Essential wine dictionary

There are numerous books and articles that exhaustively collect the different words that are used to define a wine, which They tend to be innumerable.

It is not our goal to offer a endless glossary, which can be found with a simple internet search, but collect the most important concepts that we must take into account when choosing or valuing a wine, indicating, in addition, if they are more or less ambiguous (and, therefore, more given to be used deceptively).

Objective terms

Grape variety

The wine is made exclusively with grapes, so the type of grape (or the mixture of these with which it makes a wine, what is known as “multivarietal” wine or coupage) is one of the most important clues we are going to find. It is usually indicated on the label, although specifying it is not mandatory by law, nor do all ODs require it.

It is estimated that there are some 15,000 different grape varieties. Each of them can exist in the form of several hundred slightly different clones, although they usually share general characteristics.

With the same grape you can make very different wines, but it is a essential feature to distinguish between families of each type of wine.


The element that most influences the wine, even more than the grape variety, is the method that is used to elaborate this. For starters, there are many types of wine: red, white, pink, sparkling, generous ...

It is of little use to have the best grapes in the world if wine making is botched

Winemaking can be divided into three stages: in the first one, you get the must of ripe grapes, through traditional pressing or other methods; then the must is fermented by yeasts they consume sugar and produce alcohol, forming new wine; the third stage is the aging or maturation of this (which we will talk about later).

Today the wine making methods They are very studied and greatly influence, more than any other variable, the final result. It is of little use to have the best grapes in the world if the winemaking process is bungling.

It is impossible to stop at the amount of details that influence this process, but its lowest common denominator is rigidly regulated in association with the origin of the wine, Which brings us to the next point.


If we plant the same grape variety in different areas and make the wine following an identical method We can obtain similar results, but surely not the same.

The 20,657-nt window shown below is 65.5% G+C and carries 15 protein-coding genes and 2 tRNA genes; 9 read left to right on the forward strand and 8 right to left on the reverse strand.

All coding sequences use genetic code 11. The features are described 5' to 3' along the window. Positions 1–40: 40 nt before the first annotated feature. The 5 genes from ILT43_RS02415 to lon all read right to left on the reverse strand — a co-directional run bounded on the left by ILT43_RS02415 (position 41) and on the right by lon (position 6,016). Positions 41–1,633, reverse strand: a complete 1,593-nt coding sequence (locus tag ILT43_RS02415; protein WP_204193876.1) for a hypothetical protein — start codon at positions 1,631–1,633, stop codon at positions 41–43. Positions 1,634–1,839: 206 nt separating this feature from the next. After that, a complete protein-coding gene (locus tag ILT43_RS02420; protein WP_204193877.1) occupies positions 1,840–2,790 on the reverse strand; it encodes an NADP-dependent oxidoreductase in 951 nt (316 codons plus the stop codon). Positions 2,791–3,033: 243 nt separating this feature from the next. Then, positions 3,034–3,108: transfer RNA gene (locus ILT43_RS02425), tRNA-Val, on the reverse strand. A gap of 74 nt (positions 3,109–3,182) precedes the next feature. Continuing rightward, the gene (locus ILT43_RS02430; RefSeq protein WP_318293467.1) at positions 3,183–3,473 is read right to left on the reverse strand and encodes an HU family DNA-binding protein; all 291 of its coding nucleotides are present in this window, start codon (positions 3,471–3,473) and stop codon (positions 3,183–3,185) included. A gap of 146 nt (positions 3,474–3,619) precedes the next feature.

According to European regulations, wines are classified into three categories according to their level of geographical protection

"A Tempranillo grape grown and made exactly the same in very hot weather or in a colder one, will result in a simpler and less acidic wine in the first case than in the second, where the acidity would bring balance and freshness to the whole", Balbin explains. “Being of the same grape variety would be two very, very different wines ”.

The origin of the wine is, after the grape variety and the winemaking method, the objective characteristic that most influences the final result of the wine, and It is subject to strong regulation.

According to European regulations, wines are classified into three categories according to their level of geographical protection, but also to the degree of demand in their manufacturing process: table wines, which are not included in any protected geographical area; local wines, made in a delimited area and with certain cultivation characteristics; Y wines with designation of origin, whose quality and characteristics are essentially or exclusively due to its geographical origin, with its inherent human and cultural factors.

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Denominations of origin have become the best known feature, and to which more importance is given to a wine, above even the variety. We ordered a Rioja or a Ribera, not a Garnacha, a way that is not always the most appropriate to choose a wine.

Although the origin is important, it is not always the most important, just one more variable to consider: there are wines without denomination much better than others that do.